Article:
THE Senate on Tuesday urged President Muhammadu Buhari to, “as soon as possible”, address the nation on issues of #EndSARS protests in the country.
The Upper Chamber also appealed to the movement and protesters to stop their actions and embrace genuine dialogue in order to give the government time and space to meet their demands.
Senate’s resolutions were sequel to a Point of Order on “Matter of Urgent Public Importance” brought by Sen. Biodun Olujimi (PDP-Ekiti) and co-sponsored by all other senators during plenary.
The motion was entitled “The #EndSARS and the Need for Comprehensive and Holistic Reform”.
The News Agency of Nigeria (NAN) reports that on Oct. 8, a wave of protests against the Special Anti-Robbery Squad (SARS) of the Nigeria Police Force erupted in many cities across the country.
The protests were triggered by a video trending online showing a young man allegedly shot by SARs operatives at Ughelli, Delta; an allegation the police denied.
The predominantly young demonstrators with the #EndSARS sought the dissolution of the unit and end to police brutality.
NAN also reports that the Senate also urged the Federal Government to faithfully and comprehensively implement all the five demands of the EndSARS movement and protesters with necessary timelines to rekindle confidence in government.
While raising orders 42 and 52 of Senate Standing Rules, Olujimi said that some of the documented police brutality in the country during the colonial era was the killing of 21 miners and wounding of 51 workers during the Enugu Colliery strike of 1949.
” Suppression of the women’s riot of Dec. 1929 to Jan.1930 in the eastern part of the country which led to the death of 55 women and serious injury to more than 50 others.”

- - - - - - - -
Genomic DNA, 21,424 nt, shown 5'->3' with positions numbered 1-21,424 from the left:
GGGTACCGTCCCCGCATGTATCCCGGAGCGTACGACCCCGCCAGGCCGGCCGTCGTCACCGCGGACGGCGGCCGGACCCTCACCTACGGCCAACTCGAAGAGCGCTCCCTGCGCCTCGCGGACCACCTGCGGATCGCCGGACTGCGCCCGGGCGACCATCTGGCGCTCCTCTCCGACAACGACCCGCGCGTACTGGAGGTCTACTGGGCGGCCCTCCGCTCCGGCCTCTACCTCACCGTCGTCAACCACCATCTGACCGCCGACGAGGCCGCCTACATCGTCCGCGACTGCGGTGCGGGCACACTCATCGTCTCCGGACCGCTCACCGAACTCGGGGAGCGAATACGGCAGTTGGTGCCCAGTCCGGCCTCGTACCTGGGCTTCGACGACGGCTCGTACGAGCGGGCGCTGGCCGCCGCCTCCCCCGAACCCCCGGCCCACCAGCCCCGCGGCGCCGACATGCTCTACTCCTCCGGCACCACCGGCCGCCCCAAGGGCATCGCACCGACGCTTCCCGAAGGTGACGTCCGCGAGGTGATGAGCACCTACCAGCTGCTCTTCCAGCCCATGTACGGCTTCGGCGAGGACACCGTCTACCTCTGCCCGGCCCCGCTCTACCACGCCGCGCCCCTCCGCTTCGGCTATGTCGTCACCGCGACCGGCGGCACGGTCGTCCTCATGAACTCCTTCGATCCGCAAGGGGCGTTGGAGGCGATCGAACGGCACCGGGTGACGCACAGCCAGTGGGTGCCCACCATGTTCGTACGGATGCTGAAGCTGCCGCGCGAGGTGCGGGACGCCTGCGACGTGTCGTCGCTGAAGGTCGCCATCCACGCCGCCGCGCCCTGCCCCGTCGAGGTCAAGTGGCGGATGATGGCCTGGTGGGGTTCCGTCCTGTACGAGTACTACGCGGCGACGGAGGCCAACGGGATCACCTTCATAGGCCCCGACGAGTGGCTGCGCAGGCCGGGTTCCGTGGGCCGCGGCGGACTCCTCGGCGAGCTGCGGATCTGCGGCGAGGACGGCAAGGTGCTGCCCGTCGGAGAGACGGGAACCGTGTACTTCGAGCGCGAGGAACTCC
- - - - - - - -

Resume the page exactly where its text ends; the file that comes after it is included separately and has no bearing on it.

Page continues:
She cited the June 2020 report of Amnesty International titled “Time to end Impunity” which states:”Between Jan. 2017 and May 2020, there were 82 cases of torture, ill treatment and extra judicial killings of Nigerian citizens by the Special Anti Robbery Squad.”
Olujumi noted that in spite of disbandment of SARs unit by the Inspector-General of Police, Mohammed Adamu, and promise of implementing the demands toward reforming the police and ending brutality, the protests have increased intensity.
She said that as political leaders, “we must take responsibility of protecting, providing succour and guiding our youths”.
Contributing, Sen Adamu Aliero (APC-Kebbi) said that “While seconding, I want to also suggest very strongly that dialogue should be used to get the youths to suspend the
“Where dialogue fails then we should use whatever means possible, otherwise it will lead to anarchy.
“Already a number of people have been killed and no responsible government will allow lawlessness to take place while it is in power and for that reason government should use whatever means possible to ensure that it bans the #EndSARS movement.
“Of course in liberal democracies like ours, protests take place but where it is being hijacked by hoodlums and unleashing violence on innocent citizens, government should use its constitutional powers by ensuring that law and order is being maintained.”
Also, Deputy Senate President, Sen. Ovie Omo-Agege, said that “we need to be made co-sponsors because these children out there on the streets, are our children.
” Nobody is a friend of the illegal or will condone the illegal activities of SARS.
“When our children went to the street demanding for an end to SARS, I think it was a call that everyone in this country, a cry that they could all identify with.”
Senate Minority Leader, Sen. Eyinnaya Abaribe said that part of what was going to address the issue with immediacy was for the President to look at the issues and address the the nation on them.
“The President must try a way of setting up a judicial panel that will have people that are well respected by the same youths so that they can address a certain issue.
“That issue is that those notorious SARS officers that have been identified should face the panel then the people will see us directly confronting what they are worried about,” Abaribe said.
In his remarks, President of the Senate, Ahmad Lawan, urged government to implement the demands of the protesters.
“Protesters, you have made your point, you have made your case, your protests have yielded the desired results. It is time to allow the government to implement those issues that government has accepted from you.”
He urged Nigerians to go on with their lawful businesses without hindrances.
– Oct. 20, 2020 @ 17:40 GMT |